Use your Solar Electric generated electricity most efficiently.  Begin by looking at the largest energy loads in our Western Montana area, Heating, Cooling, Hot water, Lighting, appliances, and other electronics.

 

Check out Consumer Reports latest How to Tame the Energy Hogs in Your Home.

The U.S. Now Has 20 GW of Installed Solar Capacity

Courtesy Solar Energy Industry Association

BOSTON, MA and WASHINGTON, DC – Applauding a record-breaking year, GTM Research and the Solar Energy Industries Association (SEIA) today released the U.S. Solar Market Insight 2014 Year in Reviewreport, the definitive source of installation data, forecasting and policy analysis for the U.S. solar market. Newly installed solar photovoltaic (PV) capacity for year reached a record 6,201 megawatts (MW), growing 30 percent over 2013’s total. An additional 767 MW of concentrating solar power (CSP) came on-line in the same period.
Solar accounted for 32 percent of the nation’s new generating capacity in 2014, beating out both wind energy and coal for the second year in a row. Only natural gas constituted a greater share of new generating capacity.
In 2014, for the first time in history, each of the three major U.S. market segments – utility, commercial and residential – installed more than a gigawatt (GW) of PV.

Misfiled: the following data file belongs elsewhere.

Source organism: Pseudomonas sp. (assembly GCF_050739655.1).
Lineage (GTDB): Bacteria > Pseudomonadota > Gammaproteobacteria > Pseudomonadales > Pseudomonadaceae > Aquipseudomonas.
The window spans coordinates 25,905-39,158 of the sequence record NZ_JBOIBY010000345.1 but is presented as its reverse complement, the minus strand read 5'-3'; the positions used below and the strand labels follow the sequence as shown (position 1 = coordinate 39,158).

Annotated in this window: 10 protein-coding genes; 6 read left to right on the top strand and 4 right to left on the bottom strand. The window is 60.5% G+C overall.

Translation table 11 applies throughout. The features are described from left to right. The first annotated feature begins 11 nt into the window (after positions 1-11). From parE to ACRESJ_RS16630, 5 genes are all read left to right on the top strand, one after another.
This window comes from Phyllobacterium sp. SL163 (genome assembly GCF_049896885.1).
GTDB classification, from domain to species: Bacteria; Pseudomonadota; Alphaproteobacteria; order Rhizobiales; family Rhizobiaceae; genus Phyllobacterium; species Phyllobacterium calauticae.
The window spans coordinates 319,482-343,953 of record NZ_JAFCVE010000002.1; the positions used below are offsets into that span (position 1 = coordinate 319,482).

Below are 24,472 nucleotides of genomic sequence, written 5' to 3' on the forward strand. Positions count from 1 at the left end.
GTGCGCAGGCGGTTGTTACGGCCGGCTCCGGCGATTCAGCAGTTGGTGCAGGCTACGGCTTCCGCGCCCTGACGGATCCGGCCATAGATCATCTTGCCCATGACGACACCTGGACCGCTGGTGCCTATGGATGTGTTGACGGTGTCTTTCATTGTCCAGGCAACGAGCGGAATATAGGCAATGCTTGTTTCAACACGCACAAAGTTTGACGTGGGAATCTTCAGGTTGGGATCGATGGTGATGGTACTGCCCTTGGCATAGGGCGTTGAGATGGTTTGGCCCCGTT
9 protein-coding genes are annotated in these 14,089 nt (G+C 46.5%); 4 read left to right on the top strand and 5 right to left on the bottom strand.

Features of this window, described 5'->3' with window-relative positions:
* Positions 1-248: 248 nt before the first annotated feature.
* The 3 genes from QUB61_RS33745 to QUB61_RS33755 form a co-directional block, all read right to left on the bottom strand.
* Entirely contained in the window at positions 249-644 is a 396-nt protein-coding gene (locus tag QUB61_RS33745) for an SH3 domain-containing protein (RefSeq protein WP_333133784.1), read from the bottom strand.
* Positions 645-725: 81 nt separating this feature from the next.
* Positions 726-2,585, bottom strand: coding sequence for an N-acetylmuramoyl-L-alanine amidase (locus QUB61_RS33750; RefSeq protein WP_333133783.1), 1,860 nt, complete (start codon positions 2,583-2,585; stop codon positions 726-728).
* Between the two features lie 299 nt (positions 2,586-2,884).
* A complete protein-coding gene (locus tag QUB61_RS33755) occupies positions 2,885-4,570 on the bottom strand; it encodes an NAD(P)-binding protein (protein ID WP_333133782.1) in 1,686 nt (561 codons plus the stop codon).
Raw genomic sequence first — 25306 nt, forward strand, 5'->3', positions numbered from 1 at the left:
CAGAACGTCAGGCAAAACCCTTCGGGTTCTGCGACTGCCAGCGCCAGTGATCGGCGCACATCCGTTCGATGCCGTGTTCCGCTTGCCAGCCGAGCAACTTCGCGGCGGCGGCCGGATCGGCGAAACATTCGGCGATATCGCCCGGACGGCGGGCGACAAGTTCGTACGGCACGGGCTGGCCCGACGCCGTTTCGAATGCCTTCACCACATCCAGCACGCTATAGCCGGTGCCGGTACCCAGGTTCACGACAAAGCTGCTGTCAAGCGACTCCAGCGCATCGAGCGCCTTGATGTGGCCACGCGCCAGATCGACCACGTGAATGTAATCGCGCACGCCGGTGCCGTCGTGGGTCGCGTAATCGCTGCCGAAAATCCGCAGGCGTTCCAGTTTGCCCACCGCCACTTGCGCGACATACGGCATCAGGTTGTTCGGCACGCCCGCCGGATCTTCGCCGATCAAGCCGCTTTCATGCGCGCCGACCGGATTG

The U.S. utility-scale segment broke the GW mark in 2011 and has since grown by nearly 1 GW annually. In 2014, 3.9 GW of utility-scale PV projects came on-line with another 14 GW of projects currently under contract.
The commercial segment in the U.S. also first installed more than 1 GW in 2011 but has not shared the same success as the utility-scale segment. In 2014, the commercial segment installed just over 1 GW, down 6 percent from 2013. The report notes, “Many factors have contributed to this trend, ranging from tight economics to difficulty financing small commercial installations.” But GTM Research expects 2015 to be a bounce-back year for the commercial segment, highlighted by a resurgence in California.
The U.S. residential segment’s 1.2 GW in 2014 marks its first time surpassing 1 GW.. Residential continues to be the fastest-growing market segment in the U.S., with 2014 marking three consecutive years of greater than 50 percent annual growth.
“Without question, the solar Investment Tax Credit (ITC) has helped to fuel our industry’s remarkable growth. Today the U.S. solar industry has more employees than tech giants Google, Apple, Facebook and Twitter combined,” said Rhone Resch, SEIA president and CEO. “Since the ITC was passed in 2006, more than 150,000 solar jobs have been created in America, and $66 billion has been invested in solar installations nationwide. We now have 20 gigawatts (GW) of installed solar capacity – enough to power 4 million U.S. homes – and we’re helping to reduce harmful carbon emissions by 20 million metric tons a year. By any measurement, the ITC has been a huge success for both our economy and environment.”
GTM Research forecasts the U.S. PV market to grow 31 percent in 2015. The utility segment is expected to account for 59 percent of the forecasted 8.1 GW of PV.
“Solar PV was a $13.4 billion market in the U.S. in 2014, up from just $3 billion in 2009,” said Shayle Kann, Senior Vice President at GTM Research. “And this growth should continue throughout 2015 thanks to falling solar costs, business model innovation, an attractive political and regulatory environment and increased availability of low-cost capital.”